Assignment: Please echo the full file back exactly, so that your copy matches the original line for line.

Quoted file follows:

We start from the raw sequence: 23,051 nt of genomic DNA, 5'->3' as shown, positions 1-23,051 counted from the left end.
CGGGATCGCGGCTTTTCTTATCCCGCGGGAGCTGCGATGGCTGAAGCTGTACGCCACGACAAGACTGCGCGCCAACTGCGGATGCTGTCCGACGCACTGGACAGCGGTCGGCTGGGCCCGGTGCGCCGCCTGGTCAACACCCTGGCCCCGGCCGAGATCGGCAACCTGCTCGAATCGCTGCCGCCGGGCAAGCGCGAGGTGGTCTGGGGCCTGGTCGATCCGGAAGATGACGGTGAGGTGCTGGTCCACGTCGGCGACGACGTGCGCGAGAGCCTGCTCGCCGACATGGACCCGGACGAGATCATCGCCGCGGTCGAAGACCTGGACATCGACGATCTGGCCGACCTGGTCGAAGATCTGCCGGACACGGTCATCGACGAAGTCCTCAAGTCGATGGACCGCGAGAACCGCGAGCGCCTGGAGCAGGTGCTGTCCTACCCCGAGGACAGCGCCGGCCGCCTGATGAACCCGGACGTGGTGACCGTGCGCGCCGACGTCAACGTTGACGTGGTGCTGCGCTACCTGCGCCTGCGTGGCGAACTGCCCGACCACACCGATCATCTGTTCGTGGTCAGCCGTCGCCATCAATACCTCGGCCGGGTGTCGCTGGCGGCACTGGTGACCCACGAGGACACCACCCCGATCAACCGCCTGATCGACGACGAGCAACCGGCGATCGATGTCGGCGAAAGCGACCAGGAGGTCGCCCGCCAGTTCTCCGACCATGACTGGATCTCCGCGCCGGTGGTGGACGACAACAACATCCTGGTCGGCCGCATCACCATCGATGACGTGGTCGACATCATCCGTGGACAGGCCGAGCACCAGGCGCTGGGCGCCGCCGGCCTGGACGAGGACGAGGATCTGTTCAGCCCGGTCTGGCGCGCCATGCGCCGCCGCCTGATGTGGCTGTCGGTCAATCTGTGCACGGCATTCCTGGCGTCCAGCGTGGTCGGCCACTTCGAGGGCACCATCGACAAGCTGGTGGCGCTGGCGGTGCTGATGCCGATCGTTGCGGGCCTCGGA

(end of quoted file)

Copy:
We start from the raw sequence: 23,051 nt of genomic DNA, 5'->3' as shown, positions 1-23,051 counted from the left end.
CGGGATCGCGGCTTTTCTTATCCCGCGGGAGCTGCGATGGCTGAAGCTGTACGCCACGACAAGACTGCGCGCCAACTGCGGATGCTGTCCGACGCACTGGACAGCGGTCGGCTGGGCCCGGTGCGCCGCCTGGTCAACACCCTGGCCCCGGCCGAGATCGGCAACCTGCTCGAATCGCTGCCGCCGGGCAAGCGCGAGGTGGTCTGGGGCCTGGTCGATCCGGAAGATGACGGTGAGGTGCTGGTCCACGTCGGCGACGACGTGCGCGAGAGCCTGCTCGCCGACATGGACCCGGACGAGATCATCGCCGCGGTCGAAGACCTGGACATCGACGATCTGGCCGACCTGGTCGAAGATCTGCCGGACACGGTCATCGACGAAGTCCTCAAGTCGATGGACCGCGAGAACCGCGAGCGCCTGGAGCAGGTGCTGTCCTACCCCGAGGACAGCGCCGGCCGCCTGATGAACCCGGACGTGGTGACCGTGCGCGCCGACGTCAACGTTGACGTGGTGCTGCGCTACCTGCGCCTGCGTGGCGAACTGCCCGACCACACCGATCATCTGTTCGTGGTCAGCCGTCGCCATCAATACCTCGGCCGGGTGTCGCTGGCGGCACTGGTGACCCACGAGGACACCACCCCGATCAACCGCCTGATCGACGACGAGCAACCGGCGATCGATGTCGGCGAAAGCGACCAGGAGGTCGCCCGCCAGTTCTCCGACCATGACTGGATCTCCGCGCCGGTGGTGGACGACAACAACATCCTGGTCGGCCGCATCACCATCGATGACGTGGTCGACATCATCCGTGGACAGGCCGAGCACCAGGCGCTGGGCGCCGCCGGCCTGGACGAGGACGAGGATCTGTTCAGCCCGGTCTGGCGCGCCATGCGCCGCCGCCTGATGTGGCTGTCGGTCAATCTGTGCACGGCATTCCTGGCGTCCAGCGTGGTCGGCCACTTCGAGGGCACCATCGACAAGCTGGTGGCGCTGGCGGTGCTGATGCCGATCGTTGCGGGCCTCGGA